# 'Et tu, bruteforce?'

(Alternative title: "My undying love for `.kv` on lists")

Knuth's 'Facsicle 0a' starts with a kind of programmer's cliffhanger:

Combinatorics is the study of the ways in which discrete objects can be arranged into various kinds of patterns. For example the objects might be 2n numbers {1,1,2,2, ..., n, n}, and we might want to place them in a row so that exactly k numbers occur between the two appearances of each digit k. When n = 3 there is essentially only one way to arrange such "Langford pairs," namely 231213 (and its left-right reversal); similarly there's also a unique solution when n = 4.

He moves on to other things without divulging what the unique solution for n = 4 might be. Reading this (on a bus carrying me between cities in Sweden), I flung open a terminal window to write a one-liner to solve the problem. Don't know if Knuth intended to have that effect on the reader, but that's what happened when I read it.

My one-liners are infamously long. Here's what I arrived at:

``````# Generate all possible permutations of the list @a. The list @prefix
# assists in the recursion, adding its elements before the reordered
# elements of @a.
sub all-possible-orderings(@a, @prefix=[]) {
return [@prefix] unless @a.elems;
return gather for @a.kv -> \$k, \$v {
my @others = @a[0..^\$k, \$k^..^*];
take all-possible-orderings(@others, [@prefix, \$v]);
}
}

# Returns True if and only if the list @a satisfies the
# Langford property, i.e. each pair of numbers \$n has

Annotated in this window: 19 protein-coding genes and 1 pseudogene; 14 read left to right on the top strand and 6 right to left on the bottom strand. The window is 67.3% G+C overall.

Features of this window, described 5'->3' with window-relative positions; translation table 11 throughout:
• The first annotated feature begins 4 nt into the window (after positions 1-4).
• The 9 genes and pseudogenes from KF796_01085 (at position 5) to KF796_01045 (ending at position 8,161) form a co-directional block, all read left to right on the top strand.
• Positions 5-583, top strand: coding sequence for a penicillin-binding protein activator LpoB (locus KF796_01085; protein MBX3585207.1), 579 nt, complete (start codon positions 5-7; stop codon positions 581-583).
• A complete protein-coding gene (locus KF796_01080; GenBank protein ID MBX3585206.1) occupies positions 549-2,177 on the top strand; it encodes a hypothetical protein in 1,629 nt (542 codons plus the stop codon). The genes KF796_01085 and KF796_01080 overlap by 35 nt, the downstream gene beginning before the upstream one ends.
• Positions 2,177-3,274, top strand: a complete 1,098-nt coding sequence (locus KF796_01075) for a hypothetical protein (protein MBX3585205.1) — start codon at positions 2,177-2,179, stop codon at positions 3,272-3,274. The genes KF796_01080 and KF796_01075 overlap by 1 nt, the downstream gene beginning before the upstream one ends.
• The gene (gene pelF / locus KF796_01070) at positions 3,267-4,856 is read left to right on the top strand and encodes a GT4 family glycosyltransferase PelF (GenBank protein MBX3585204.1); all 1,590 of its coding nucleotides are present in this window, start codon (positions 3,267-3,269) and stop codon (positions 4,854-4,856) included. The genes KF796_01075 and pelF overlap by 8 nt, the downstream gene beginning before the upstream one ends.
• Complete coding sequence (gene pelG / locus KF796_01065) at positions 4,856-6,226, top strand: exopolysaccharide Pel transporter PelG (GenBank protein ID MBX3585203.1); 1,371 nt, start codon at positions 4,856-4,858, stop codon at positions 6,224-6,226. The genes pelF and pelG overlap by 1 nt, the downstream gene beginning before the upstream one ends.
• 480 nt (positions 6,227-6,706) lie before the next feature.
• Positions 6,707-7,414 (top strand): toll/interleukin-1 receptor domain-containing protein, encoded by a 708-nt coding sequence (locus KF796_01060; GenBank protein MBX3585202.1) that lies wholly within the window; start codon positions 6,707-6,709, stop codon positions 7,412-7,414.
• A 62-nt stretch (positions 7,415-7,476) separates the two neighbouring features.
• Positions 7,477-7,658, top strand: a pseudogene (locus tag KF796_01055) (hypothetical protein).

# exactly \$n other numbers between them.
sub langford(@a) {
for 1..@a/2 -> \$n {
for @a.kv -> \$k1, \$v1 {
if \$v1 == \$n {
for @a[\$k1^..^*].kv -> \$k2, \$v2 {
return False if \$v2 == \$n != \$k2;
}
}
}
}
return True;
}

.join.say for all-possible-orderings([1,1,2,2,3,3]).grep({ langford(\$_) }).uniq;
``````

This code worked well for n = 3, but for n = 4 it just sat there. Kind of fitting, since the remainder of the Facsicle was about the futility of brute force, more or less. Kind of drove the point home, my PDF reader in the foreground saying things like "A single good idea can reduce the amount of computation by many orders of magnitude", while the `perl6` process in a window behind it chewed up all my cycles and all my memory.

So I gave it another go.

``````# Generates a list of all permutations of the list @candidates
# satisfying the Langford property.
sub langford(@candidates, @slots = [0 xx 2*@candidates]) {

return [@slots] if all @slots;

my @found;

for @candidates -> \$c {
for @slots[0..@slots-\$c-2].kv -> \$k, \$v {
if !\$v {
if !@slots[\$k+\$c+1] {
my @new-slots = @slots;
@new-slots[\$k, \$k+\$c+1] = \$c, \$c;
push @found, langford( (grep { \$_ != \$c }, @candidates),
@new-slots );
}
last;
}
}
}

return @found;
}

.join.say for langford 1..4;
``````

(moritz++ for the nice line `return [@slots] if all @slots;` where I had previously used a `grep`.)

Notice how this solution, besides being faster, is also shorter, simpler, and more fun at parties. It does the n = 4 case in a jiffy, and the n = 7 and n = 8 cases with some hesitation. It could probably easily go higher than that without blowing the stack, but time starts to become the limiting factor at this point.

Anyway, a fun afternoon experiment. It's 2009, and I'm solving combinatorics puzzles in Perl 6. Cool!

(Oh, and it's 23421314, in case you were wondering too.)